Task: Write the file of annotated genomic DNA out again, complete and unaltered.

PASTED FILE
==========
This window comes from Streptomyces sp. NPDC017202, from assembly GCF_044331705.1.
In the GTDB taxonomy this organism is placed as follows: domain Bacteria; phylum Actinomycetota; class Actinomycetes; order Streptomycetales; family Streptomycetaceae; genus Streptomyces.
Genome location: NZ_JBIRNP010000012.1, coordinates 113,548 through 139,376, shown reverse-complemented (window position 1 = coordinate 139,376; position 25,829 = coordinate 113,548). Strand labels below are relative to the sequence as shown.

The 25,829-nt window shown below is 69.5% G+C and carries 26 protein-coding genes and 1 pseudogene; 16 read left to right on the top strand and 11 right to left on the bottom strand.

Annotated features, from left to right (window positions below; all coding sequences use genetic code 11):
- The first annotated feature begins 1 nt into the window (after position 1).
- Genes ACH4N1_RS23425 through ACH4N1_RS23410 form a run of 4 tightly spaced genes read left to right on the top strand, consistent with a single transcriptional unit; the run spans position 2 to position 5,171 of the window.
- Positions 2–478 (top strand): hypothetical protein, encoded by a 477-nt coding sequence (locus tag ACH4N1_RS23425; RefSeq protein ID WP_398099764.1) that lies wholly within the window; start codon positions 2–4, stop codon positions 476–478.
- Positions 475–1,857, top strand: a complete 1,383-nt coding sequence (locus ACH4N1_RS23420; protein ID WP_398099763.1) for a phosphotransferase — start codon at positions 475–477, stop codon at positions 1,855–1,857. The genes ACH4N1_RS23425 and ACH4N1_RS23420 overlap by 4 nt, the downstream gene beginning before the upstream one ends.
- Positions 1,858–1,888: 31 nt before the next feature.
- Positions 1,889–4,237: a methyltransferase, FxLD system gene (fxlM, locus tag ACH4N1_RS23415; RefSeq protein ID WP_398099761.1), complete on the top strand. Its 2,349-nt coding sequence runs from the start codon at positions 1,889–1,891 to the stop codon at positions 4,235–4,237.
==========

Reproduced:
This window comes from Streptomyces sp. NPDC017202, from assembly GCF_044331705.1.
In the GTDB taxonomy this organism is placed as follows: domain Bacteria; phylum Actinomycetota; class Actinomycetes; order Streptomycetales; family Streptomycetaceae; genus Streptomyces.
Genome location: NZ_JBIRNP010000012.1, coordinates 113,548 through 139,376, shown reverse-complemented (window position 1 = coordinate 139,376; position 25,829 = coordinate 113,548). Strand labels below are relative to the sequence as shown.

The 25,829-nt window shown below is 69.5% G+C and carries 26 protein-coding genes and 1 pseudogene; 16 read left to right on the top strand and 11 right to left on the bottom strand.

Annotated features, from left to right (window positions below; all coding sequences use genetic code 11):
- The first annotated feature begins 1 nt into the window (after position 1).
- Genes ACH4N1_RS23425 through ACH4N1_RS23410 form a run of 4 tightly spaced genes read left to right on the top strand, consistent with a single transcriptional unit; the run spans position 2 to position 5,171 of the window.
- Positions 2–478 (top strand): hypothetical protein, encoded by a 477-nt coding sequence (locus tag ACH4N1_RS23425; RefSeq protein ID WP_398099764.1) that lies wholly within the window; start codon positions 2–4, stop codon positions 476–478.
- Positions 475–1,857, top strand: a complete 1,383-nt coding sequence (locus ACH4N1_RS23420; protein ID WP_398099763.1) for a phosphotransferase — start codon at positions 475–477, stop codon at positions 1,855–1,857. The genes ACH4N1_RS23425 and ACH4N1_RS23420 overlap by 4 nt, the downstream gene beginning before the upstream one ends.
- Positions 1,858–1,888: 31 nt before the next feature.
- Positions 1,889–4,237: a methyltransferase, FxLD system gene (fxlM, locus tag ACH4N1_RS23415; RefSeq protein ID WP_398099761.1), complete on the top strand. Its 2,349-nt coding sequence runs from the start codon at positions 1,889–1,891 to the stop codon at positions 4,235–4,237.